This link was forwarded to me by Steve Bartin at Newsalert. Political scientist Larry Sabato has his take on not only the Presidential race but on US Senate races around the nation. For this post I'm keeping my focus on Romney v. Obama (and yes I intentially wrote it that way Obama is the champ and Romney is the challenger it is how they do it in boxing correct).
Remarkably, after a year of intense campaigning, this election is not in the bag for either major-party candidate. It remains on the edge of the butter knife; the state polling averages tilt the Electoral College slightly to President Obama, and the RealClearPolitics national polling average moved into an exact tie late Wednesday afternoon. On top of it all, a fierce Super Storm intervened, acting as a circuit-breaker that stopped campaigning dead in its tracks for several days in the election’s last week.Well I shall keep an eye out for the final electoral college prediction and then post it here. It will likely be one out of many from various sources. I wonder what the FiveThirtyEight blog's predictions are. In 2008 they were able to predict an Obama victory as well.
Have Obama’s presidential actions in the wake of the storm, so highly praised by Republican Gov. Chris Christie of New Jersey, had an effect? Will Friday’s unemployment report — whatever it may show — push the small percentage of remaining undecideds off the fence and toward one of the candidates? This election is going down to the wire, and we will issue our final Electoral College predictions, as we often do, on Monday, the day before the election.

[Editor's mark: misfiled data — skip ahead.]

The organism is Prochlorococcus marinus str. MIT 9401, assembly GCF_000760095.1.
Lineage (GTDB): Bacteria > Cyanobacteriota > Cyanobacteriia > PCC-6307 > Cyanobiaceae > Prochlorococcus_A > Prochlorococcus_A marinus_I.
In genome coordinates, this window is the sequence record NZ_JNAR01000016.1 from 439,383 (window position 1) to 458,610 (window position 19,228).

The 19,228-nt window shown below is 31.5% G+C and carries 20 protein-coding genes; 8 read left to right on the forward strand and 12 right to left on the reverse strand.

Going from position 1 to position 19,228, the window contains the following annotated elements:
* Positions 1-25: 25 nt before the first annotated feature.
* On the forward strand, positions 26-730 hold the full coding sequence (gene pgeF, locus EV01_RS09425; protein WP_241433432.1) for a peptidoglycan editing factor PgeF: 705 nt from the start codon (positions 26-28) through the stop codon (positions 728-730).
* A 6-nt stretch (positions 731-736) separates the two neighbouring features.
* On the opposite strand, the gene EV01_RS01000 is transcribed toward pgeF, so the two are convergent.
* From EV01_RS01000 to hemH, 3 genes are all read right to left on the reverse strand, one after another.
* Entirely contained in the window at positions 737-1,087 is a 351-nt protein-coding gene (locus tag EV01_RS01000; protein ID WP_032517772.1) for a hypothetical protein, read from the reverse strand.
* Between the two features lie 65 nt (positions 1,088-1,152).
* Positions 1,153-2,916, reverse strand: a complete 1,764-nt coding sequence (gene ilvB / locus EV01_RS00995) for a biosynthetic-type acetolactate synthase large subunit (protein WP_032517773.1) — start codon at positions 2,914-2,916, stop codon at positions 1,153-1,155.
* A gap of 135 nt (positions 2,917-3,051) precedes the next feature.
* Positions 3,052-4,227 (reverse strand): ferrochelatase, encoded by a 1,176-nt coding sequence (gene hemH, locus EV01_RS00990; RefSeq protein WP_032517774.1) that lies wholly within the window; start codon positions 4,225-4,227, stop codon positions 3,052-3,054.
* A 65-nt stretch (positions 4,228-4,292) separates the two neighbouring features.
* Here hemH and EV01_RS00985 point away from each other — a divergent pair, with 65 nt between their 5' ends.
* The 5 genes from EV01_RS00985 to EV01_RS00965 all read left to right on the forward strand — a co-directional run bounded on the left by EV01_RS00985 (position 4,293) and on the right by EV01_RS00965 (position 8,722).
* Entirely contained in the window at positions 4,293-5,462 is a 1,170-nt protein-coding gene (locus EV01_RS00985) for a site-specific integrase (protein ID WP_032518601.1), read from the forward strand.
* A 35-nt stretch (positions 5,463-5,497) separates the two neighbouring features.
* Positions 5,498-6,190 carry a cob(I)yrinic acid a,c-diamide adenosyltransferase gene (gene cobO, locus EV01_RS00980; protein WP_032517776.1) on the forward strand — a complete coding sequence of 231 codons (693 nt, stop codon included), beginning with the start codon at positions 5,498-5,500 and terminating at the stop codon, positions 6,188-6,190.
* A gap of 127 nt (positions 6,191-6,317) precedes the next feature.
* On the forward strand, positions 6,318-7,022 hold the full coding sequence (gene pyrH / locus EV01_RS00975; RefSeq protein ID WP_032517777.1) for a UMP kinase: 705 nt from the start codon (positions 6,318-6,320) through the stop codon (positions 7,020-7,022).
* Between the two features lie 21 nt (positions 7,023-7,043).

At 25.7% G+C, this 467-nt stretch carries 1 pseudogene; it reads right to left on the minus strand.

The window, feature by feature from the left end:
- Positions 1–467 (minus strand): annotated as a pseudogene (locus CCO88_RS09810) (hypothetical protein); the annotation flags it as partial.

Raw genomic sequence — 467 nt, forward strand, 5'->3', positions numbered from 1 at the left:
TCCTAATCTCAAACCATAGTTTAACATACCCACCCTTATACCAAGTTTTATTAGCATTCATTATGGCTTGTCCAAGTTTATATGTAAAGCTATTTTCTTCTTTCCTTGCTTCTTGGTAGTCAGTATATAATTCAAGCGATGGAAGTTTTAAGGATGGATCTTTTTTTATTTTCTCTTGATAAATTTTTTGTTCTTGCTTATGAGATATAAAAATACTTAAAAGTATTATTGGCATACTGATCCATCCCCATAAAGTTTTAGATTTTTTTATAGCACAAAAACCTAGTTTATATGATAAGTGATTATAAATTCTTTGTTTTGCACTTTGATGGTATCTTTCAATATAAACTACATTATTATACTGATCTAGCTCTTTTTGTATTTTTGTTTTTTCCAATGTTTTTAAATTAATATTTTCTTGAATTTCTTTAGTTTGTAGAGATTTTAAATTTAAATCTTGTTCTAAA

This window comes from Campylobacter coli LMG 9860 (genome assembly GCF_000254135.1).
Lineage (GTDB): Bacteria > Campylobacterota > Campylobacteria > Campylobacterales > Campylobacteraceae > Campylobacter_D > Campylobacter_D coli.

In our private conversations with Democratic and Republican leaders, we see two diametrically opposed visions of the electorate — almost parallel universes — and two visions of how the election will shake out. Unsurprisingly, the Democrats AND the Republicans are confident of victory for their party in what is a close presidential contest. Democrats see favorable demographics and sturdy leads in enough states to get Obama over the magic 270-vote mark, while Republicans discern rumblings of a 1980-style wave that will not only ruin Obama, but also drown Democratic Senate candidates and ruin the reputations of many pollsters, particularly on the state level.
We still see eight true battlegrounds right now, the same ones we have focused our readers on for over one year, with just one addition: Colorado, Florida, Iowa, Nevada, New Hampshire, Ohio, Virginia, and Wisconsin (the latter added after Paul Ryan’s pick for VP).
In the meanwhile check out the current Electoral College prediction map above.